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Over the past decade, Qualcomm (Nasdaq: QCOM ) has been playing something of a Dr. Jekyll and Mr. Hyde act. As its latest earnings show, the company has a good, respectable side that has generated billions in cash flow annually through wireless chipset sales and royalties. And it also has a callous, destructive side that has squandered large sums of money on questionable business ventures.
Qualcomm's FLO TV mobile television business, which the company now appears ready to sell, has to rank among its most financially destructive boondoggles. Yet while the days of FLO TV burning through Qualcomm's cash pile might soon be over, it looks like Qualcomm is far from finished in wrecking shareholder value through bad investments in wireless service providers.
Money FLOs down the drain
Qualcomm launched FLO TV, which uses licensed spectrum to broadcast 16 channels of content to Verizon (NYSE: VZ ) and AT&T (NYSE: T ) subscribers for a monthly fee, with the goal of becoming a leader in mobile video distribution. Thus far, it has been anything but. Qualcomm's quarterly FLO TV revenues actually fell from $9 million a year ago to a mere $6 million last quarter. Meanwhile, the fact that the company's Qualcomm Strategic Initiatives division reported operating expenses of $118 million last quarter and attributed them "primarily" to FLO TV, suggests that FLO TV's losses ran into nine figures.
The biggest reason why FLO TV flopped is the fact that the service isn't supported by the most popular American smartphones – neither Apple's (Nasdaq: AAPL ) iPhones nor Research In Motion's (Nasdaq: RIMM ) BlackBerries nor Motorola's (NYSE: MOT ) and HTC's Android phones possess the chipset needed to offer the service. But it also didn't help that Dish Network's (Nasdaq: DISH ) Slingbox gave consumers a means of watching a far greater number of TV channels via their favorite smartphones, and without paying a separate service fee. Nor that YouTube, Netflix, and a slew of other content providers have helped satisfy consumer demand for mobile video.
Is India Qualcomm's next cash sinkhole?
In a nutshell, FLO TV became a disaster for Qualcomm because it was involved in a market where its services were largely unnecessary. And that has been a recurring pattern for the company's QSI investments. Prior to FLO TV, Qualcomm took large stakes in wireless carriers in Mexico (Pegaso Telecommunications), Brazil (Vesper), and Europe (Inquam Telecom), as well as satellite carrier Globalstar, in order to drive the use of its preferred wireless technologies. All of these investments turned into duds as the carriers either found limited demand for their services, or were squashed by incumbents with far greater resources.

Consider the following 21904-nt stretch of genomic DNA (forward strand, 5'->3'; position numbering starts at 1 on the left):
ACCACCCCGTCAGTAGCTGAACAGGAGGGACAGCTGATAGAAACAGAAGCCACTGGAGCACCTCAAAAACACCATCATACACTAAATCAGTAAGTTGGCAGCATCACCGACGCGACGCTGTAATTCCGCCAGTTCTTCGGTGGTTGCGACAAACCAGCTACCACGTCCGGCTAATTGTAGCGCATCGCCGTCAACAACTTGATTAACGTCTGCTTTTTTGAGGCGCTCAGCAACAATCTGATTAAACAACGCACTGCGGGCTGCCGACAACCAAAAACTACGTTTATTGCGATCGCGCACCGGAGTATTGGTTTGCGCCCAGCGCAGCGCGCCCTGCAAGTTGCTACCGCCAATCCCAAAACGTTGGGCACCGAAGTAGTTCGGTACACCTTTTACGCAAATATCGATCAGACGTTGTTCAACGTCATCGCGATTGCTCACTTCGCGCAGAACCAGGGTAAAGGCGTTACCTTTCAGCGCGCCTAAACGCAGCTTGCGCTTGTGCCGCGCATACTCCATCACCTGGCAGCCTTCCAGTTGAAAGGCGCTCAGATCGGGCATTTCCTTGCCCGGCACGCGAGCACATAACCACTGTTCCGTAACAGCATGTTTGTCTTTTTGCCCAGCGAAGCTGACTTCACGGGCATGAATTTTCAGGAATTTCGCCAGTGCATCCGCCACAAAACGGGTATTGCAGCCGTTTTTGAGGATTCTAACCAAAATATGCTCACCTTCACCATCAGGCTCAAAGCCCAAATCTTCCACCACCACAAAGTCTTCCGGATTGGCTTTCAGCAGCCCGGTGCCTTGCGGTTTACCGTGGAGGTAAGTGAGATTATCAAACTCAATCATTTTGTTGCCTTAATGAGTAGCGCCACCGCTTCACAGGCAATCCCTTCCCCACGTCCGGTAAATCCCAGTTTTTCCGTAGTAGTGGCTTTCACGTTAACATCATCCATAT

And just as Qualcomm is finally cutting its losses with FLO TV, it's committing itself to yet another costly, high-risk attempt at being a service provider. Last month, the company spent more than $1 billion to purchase 4G spectrum licenses for a handful markets in India. Qualcomm intends to use the spectrum it arguably overpaid for to build out an Indian 4G network with the help of a local partner, before selling the stake. Only problem is that seven other carriers have also gotten their hands on 4G spectrum, including wireless leaders like Reliance's Infotel, Bharti, and Aircel. Should we really expect Qualcomm's attempt to bankroll a wireless network in India to end any better than its attempts to do so elsewhere?
It's hard not to be skeptical. Which is quite a shame. Because as long as you can't rely on Qualcomm to either hold onto the billions in cash flow it produces through its chipset and licensing businesses, or to return that money to shareholders, it's hard to get excited about it as a long-term investment.